”Why do we look back”

“There are decades where nothing happens; and then there are weeks where decades happen.” writes Lenin.

This year can be held true on both the accounts; while globally, health and political institutions were crumbling down, global trade and economies plummeting, and committees the world over rushing to manage developing a vaccine, the ordinary human was restricted to the confines of their house, with an unforeseen halt to their social and professional life, looking forward to… well, nothing, in particular, or, for the more optimistic, the end of the pandemic. The ever-present news updates would constantly make appearances on the individual’s screens, and one would find oneself on crossroads – to be, or not to be, optimistic – so much so that a new word “coronacoaster” (the emotional rollercoaster induced by the pandemic and the information and the misinformation surrounding it)would be popularized. The cosmopolitan agorae would find themselves deserted, and later, with a few people out with utmost discretion and a mask on their faces, hesitatingly welcoming the new normal.

Towards the end of February, when the spread of the coronavirus was still in its initial phases and the global authorities had just begun to take notice of how devastating a form the virus could lead the world into, I was aboard a flight to Zurich, looking forward to all the serious study I would be doing in the daytime and the endless parties by night in Konstanz, a relatively small city on the Swiss-German border. So, you know, imagining myself to be a day-time Sheldon Lee Cooper and a night-time Barney Stinson of sorts, but, as you might have guessed, it proved itself just the right time to be on an exchange semester, huh? Many things happened, many didn’t; I never quite found the chance to reflect and process everything, and probably, to give/take a meaning in all its wide-ranging implications. It is through this blogpost on Intercultural Dialogue Forum that I will reminisce, in the search of lost time, and see what comes!

However, before I start imparting sense to whatever transpired, I would like to casually put out there that, in my understanding, the activity of sensemaking cannot be an isolated or one-way process. Like any communication, intercultural communication is also a two-way process, whereby what one party conveys is as important as what the other party does. So, when I am interpreting things in a certain way, it is equally plausible that it might not have been intended this way, and vice-versa. And, intercultural communication is not an isolated event, you go with certain biases and an understanding of the culture and it is in this framework that you find a meaning of everything. Since, I was, and still very much am, a student of German Literature at the time, – surprise! – I too had my fair share of notions and biases about Germans and their culture.


As a kid, I was rather shy, or let’s say too shy, and mostly silent around new people. Even when I would go to my Nana-Nani’s (maternal grandfather and grandmother), I would take my time to reacquaint myself with the relatives and only then would I find myself comfortable spilling everything that has been going on in life. It is through years of boarding school and then a memorable hostel life in New Delhi that I was be able to acquire a degree of comfort in dealing with new people, which is not to say that I have never had friends, of course. One of the reasons, I believe, I didn’t end up becoming a loner is the readiness with which people accept you here. We come from a land where hospitality is so ingrained in our consciousness, so much so that atithi devo bhava (“Guest is God”) is a key phrase in our tourism industry.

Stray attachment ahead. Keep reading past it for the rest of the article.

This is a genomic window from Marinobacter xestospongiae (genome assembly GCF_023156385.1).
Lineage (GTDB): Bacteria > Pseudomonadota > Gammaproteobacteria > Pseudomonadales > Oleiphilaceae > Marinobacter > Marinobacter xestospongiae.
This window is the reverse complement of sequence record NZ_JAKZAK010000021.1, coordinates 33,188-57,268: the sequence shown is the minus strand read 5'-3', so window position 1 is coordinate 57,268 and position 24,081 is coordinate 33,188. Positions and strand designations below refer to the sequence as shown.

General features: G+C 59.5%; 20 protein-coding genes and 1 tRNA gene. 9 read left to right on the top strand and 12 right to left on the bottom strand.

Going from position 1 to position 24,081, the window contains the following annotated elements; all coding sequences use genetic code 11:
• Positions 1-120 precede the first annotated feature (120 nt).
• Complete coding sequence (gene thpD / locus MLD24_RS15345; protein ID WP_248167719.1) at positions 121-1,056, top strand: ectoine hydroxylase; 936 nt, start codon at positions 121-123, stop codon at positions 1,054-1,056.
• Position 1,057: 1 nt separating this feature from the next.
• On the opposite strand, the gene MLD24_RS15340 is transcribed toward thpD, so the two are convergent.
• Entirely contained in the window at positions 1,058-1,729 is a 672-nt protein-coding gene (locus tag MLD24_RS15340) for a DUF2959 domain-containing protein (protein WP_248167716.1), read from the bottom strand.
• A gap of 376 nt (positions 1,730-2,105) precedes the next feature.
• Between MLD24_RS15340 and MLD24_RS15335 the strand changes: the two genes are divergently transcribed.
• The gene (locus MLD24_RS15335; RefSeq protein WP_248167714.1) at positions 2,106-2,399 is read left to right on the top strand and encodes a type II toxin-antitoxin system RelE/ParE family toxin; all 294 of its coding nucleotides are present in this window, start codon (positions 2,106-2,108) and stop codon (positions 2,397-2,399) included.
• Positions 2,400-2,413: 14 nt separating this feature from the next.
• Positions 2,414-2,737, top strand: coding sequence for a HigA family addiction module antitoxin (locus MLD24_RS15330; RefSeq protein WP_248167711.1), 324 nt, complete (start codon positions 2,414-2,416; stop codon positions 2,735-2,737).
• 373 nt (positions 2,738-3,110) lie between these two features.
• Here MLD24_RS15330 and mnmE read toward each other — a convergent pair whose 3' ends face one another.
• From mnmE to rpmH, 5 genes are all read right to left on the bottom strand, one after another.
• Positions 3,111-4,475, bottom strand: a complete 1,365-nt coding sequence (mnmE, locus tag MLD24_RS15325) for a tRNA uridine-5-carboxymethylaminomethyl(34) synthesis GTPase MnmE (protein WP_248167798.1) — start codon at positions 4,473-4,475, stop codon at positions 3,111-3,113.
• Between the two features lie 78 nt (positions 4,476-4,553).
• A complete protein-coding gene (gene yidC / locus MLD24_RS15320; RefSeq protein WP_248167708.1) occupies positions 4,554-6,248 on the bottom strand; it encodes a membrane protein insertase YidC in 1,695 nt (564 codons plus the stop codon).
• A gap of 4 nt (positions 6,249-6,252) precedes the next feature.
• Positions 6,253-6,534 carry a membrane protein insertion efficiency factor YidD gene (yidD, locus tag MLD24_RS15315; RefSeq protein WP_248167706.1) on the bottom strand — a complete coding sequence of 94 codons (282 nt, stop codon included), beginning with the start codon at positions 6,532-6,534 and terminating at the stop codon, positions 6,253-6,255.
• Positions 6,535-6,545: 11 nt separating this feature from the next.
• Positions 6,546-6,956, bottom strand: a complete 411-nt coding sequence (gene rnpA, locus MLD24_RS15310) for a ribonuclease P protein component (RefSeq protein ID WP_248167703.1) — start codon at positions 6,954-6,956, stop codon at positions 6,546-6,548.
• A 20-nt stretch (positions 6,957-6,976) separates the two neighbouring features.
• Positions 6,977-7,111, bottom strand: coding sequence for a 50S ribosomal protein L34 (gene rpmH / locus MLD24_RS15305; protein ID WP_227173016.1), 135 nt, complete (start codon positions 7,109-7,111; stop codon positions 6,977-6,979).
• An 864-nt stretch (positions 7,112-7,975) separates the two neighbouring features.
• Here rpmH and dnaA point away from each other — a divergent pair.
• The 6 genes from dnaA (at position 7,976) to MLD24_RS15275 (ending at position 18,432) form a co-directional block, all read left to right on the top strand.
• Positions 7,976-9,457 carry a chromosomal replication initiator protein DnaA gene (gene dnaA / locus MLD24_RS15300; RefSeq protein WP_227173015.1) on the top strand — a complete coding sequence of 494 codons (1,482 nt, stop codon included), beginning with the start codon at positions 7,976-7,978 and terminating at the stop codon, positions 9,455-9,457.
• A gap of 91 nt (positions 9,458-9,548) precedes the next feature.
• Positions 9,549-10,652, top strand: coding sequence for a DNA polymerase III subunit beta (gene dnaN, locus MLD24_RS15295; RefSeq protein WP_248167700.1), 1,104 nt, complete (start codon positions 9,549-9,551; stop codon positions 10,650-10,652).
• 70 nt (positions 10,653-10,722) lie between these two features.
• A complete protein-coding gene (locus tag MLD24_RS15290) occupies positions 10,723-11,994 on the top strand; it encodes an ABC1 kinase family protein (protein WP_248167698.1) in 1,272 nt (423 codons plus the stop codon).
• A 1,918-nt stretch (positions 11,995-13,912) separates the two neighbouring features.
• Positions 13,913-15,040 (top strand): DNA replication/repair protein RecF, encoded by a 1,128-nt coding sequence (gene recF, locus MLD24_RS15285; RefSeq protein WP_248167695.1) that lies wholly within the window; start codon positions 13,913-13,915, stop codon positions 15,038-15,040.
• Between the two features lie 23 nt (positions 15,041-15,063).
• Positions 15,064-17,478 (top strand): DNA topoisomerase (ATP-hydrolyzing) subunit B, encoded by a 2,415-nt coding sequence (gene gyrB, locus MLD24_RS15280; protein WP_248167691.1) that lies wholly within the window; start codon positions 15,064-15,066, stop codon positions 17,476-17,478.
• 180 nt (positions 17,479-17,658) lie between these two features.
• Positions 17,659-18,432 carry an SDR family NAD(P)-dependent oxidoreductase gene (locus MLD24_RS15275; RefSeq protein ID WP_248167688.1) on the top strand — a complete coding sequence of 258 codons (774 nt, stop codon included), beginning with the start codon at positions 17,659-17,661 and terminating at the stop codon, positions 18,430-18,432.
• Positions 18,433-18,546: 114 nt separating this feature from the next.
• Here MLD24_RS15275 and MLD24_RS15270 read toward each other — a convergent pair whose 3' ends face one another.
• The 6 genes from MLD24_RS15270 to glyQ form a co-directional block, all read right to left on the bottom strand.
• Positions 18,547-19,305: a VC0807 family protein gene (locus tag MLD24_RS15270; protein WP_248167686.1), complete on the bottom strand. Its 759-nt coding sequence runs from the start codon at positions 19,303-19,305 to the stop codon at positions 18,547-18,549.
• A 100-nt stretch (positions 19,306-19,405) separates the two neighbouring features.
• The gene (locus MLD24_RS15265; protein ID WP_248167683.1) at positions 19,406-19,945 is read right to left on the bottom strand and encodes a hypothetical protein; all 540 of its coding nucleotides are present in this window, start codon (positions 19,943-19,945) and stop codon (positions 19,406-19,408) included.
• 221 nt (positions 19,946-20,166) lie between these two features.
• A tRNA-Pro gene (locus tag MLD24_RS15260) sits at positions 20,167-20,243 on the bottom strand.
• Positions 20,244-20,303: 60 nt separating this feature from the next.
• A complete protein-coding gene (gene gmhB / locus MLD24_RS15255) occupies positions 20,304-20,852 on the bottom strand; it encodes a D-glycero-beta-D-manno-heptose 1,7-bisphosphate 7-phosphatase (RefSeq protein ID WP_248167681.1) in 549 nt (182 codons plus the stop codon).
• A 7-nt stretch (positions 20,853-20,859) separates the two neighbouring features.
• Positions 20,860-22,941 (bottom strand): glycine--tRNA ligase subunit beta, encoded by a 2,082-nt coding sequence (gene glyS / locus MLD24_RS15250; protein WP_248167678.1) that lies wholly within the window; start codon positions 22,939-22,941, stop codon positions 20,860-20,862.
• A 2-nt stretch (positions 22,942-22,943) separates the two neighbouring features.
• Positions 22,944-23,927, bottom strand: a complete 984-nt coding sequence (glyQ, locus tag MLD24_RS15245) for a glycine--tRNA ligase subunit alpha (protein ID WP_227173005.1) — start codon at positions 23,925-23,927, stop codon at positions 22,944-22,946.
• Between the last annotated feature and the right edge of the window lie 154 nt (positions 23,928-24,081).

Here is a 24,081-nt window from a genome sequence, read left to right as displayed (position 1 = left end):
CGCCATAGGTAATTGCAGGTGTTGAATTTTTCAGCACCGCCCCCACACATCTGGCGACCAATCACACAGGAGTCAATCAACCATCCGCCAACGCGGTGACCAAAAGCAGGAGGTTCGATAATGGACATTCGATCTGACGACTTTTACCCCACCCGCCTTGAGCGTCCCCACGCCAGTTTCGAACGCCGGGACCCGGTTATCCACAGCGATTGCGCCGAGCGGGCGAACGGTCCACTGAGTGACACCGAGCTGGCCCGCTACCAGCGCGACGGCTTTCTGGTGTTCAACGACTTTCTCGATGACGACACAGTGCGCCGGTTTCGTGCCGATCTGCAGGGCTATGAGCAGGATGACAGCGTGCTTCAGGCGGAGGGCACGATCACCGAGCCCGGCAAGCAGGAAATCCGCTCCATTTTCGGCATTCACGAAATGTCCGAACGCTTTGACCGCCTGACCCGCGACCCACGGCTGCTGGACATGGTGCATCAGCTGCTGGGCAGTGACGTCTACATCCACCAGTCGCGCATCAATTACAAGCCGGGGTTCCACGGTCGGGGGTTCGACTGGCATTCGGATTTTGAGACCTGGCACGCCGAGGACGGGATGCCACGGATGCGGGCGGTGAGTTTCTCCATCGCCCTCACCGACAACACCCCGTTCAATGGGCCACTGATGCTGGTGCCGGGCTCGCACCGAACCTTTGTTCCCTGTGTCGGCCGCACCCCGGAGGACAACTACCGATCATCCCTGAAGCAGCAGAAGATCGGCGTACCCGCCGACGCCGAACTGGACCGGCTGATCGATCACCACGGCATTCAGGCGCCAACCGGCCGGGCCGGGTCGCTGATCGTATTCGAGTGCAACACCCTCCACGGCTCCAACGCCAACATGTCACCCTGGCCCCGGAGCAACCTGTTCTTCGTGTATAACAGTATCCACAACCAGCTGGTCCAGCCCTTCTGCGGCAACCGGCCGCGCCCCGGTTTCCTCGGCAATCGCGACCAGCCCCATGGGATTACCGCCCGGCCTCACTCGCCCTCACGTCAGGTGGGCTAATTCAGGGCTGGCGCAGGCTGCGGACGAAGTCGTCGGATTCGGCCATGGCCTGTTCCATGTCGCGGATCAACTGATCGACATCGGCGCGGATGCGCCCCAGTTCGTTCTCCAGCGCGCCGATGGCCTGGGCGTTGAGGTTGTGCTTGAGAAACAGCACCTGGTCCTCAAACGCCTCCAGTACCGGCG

So, naturally, the first thing that comes to my mind when I think about my little sojourn is this distance. After the first getting-to-know-each-other conversation and party with my flat mates, the encounters in the common kitchen and hallway would be merely: “hey”, “hey” – well, to be fair, added to it was the newly added fear of the virus. In the subsequent parties, the conversations and the fun were always commendable, but outside parties, I never actually felt a connection. I remember talking to my buddy about this (the university had a buddy-program where they would introduce you to a local German student, whose task would be to show you around), and he said, “Oh, don’t take this too personally! This is just how Germans are! Yesterday, I was driving around with an old friend of mine, and there was pin-drop silence in the car. No one said a word!” I remember thinking to myself, “Okay. That’s altogether a next level of weird!”

Many memes around the internet make fun of the German language as one of the rudest sounding languages in the world, although I know it to be a beautiful language for how flexible it can be. The courses on German migrant literature had already taught me how distant and cold Germans can be, although I know it to be a fairly liberal state, accepting migrants and refugees with open arms. Those were the dichotomies I knew existed before going into Germany this time, but when you experience it first-hand it’s hard to wrap your head around it. And, then you start questioning!

The people around me – fellow Indians – would tell me similar stories: how a friend would cook Indian food for his German friend, and they would be all hunky-dory, but the latter wouldn’t translate a German document for him when needed; among many others. I thought, okay, this is not something unique to me and people are grappling with similar situations, for longer.